This data set contains the output from a KZS operation consisting of 3 input variables, X = (X1, X2, X3), and the single outcome variable Y, which is buried in noise. See the ‘Details’ for more information.
A data frame with 9025 observations on 52 variables. The first two variables are the coordinates of a two-dimensional grid (X1, X2). The remaining 50 variables are KZS output. See more details below.
This data set is based on the example documented in
kzs.2d. A 2D grid of points, (X1, X2), is
constructed over the range [-1.5pi, 1.5pi] and acts as two input variables. The third input variable
is time, and has values, 1, 2, ..., 50. For each of the 50 time points, there is a corresponding amplitude,
that ranges from 0 to 1. For each unique amplitude, the outcome variable, Y, is calculated by applying the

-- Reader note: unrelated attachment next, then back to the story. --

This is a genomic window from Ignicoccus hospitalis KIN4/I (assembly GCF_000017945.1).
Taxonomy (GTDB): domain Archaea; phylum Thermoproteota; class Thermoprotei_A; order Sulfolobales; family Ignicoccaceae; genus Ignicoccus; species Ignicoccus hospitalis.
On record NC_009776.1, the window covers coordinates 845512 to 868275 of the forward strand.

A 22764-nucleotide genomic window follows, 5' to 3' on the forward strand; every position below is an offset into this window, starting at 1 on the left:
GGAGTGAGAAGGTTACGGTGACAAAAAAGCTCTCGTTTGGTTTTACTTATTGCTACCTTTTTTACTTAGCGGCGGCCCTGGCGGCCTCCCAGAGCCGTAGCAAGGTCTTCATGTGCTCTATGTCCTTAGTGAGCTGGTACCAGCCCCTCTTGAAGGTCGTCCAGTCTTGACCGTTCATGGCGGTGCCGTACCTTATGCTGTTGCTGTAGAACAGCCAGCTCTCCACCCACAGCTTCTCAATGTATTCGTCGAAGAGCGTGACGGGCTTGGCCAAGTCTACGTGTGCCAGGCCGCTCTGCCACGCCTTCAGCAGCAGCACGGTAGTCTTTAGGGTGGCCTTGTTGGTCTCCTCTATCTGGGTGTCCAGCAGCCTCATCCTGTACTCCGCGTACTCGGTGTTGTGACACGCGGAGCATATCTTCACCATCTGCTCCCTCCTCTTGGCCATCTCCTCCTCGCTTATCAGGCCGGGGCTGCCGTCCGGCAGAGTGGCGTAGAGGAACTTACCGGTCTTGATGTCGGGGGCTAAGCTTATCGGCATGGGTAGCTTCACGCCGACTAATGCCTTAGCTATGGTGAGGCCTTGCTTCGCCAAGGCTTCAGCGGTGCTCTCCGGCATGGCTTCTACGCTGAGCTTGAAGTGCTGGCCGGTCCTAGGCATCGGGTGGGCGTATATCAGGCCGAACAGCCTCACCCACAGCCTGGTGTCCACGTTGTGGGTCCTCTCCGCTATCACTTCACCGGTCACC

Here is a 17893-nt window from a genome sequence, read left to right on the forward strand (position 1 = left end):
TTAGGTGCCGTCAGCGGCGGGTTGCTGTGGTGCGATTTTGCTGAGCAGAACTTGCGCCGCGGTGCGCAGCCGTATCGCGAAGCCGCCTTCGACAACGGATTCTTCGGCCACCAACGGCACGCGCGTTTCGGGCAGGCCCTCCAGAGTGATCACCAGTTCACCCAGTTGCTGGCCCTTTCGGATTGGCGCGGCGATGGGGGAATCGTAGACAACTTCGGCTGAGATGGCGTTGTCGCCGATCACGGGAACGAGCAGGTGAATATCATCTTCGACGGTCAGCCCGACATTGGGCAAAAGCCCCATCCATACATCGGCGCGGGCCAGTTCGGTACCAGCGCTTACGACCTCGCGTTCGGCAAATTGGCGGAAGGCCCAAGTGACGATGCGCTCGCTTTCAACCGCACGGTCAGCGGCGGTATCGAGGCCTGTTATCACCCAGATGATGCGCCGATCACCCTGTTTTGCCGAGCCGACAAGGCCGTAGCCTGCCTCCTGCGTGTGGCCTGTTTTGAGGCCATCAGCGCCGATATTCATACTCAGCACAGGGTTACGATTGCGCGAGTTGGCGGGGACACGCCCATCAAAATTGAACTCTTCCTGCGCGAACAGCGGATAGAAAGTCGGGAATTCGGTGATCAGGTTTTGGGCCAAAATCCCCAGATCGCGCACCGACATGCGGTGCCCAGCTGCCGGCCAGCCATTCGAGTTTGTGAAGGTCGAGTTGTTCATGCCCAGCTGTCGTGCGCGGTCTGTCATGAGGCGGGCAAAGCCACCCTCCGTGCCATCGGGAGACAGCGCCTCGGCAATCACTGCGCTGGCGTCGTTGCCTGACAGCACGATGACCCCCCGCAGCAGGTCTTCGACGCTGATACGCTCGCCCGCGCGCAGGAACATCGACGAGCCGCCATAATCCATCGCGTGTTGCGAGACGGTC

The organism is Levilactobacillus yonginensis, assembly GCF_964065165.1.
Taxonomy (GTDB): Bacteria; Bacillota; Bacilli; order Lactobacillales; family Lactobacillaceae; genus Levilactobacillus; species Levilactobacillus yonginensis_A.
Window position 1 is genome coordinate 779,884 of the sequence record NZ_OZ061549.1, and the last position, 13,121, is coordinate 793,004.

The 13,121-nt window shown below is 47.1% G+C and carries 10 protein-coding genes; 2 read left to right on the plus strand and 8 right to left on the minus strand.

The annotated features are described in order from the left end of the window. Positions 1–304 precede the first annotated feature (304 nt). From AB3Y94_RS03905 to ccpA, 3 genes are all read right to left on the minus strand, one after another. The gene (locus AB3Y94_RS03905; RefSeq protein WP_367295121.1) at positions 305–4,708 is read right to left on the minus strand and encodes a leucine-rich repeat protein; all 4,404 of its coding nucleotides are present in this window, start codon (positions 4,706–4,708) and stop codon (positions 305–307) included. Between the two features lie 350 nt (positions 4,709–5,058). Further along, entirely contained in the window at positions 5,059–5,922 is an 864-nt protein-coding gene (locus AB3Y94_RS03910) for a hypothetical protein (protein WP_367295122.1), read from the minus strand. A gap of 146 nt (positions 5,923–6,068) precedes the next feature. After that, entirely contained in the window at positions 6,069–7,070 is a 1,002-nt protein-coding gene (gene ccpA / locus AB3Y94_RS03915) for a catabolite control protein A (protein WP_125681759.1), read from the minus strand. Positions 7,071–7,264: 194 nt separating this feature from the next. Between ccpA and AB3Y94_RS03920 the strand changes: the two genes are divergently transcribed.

Sinc function to the
(x1, x2) grid over each of the 50 time points. This process results in 50 columns
of data, 1 for each time point and amplitude. As stated in the
kzs.md documentation, KZS is a linear
operation, and thus is commutative (that is, we can change the order of the operations, without changing the
end result). For example,
property of KZS was used to receive the 4-dimensional result. Using the data described above,
first applied to each of the 50 columns of input using
k = 2 iterations,
smooth = (1.5, 1.5) and
scale = (0.1, 0.1), which were chosen arbitrarily. Using the resulting data from the
kzs.1d was applied across time. The result of this operation is 4-dimensional data, which can be visualized
as a 2-dimensional map with color (blue for low amplitudes near 0 and red for high amplitudes close to 1).
Incorporating time, this result can be visualized as a “movie” of the 50 2-dimensional images, where the
amplitude (color) is changing from 0 to 1 (blue to red).
This data set has been included in this package due to the significant amount of computer time it took to run. Including
this process as an example would not be efficient. Using this data set, the example in the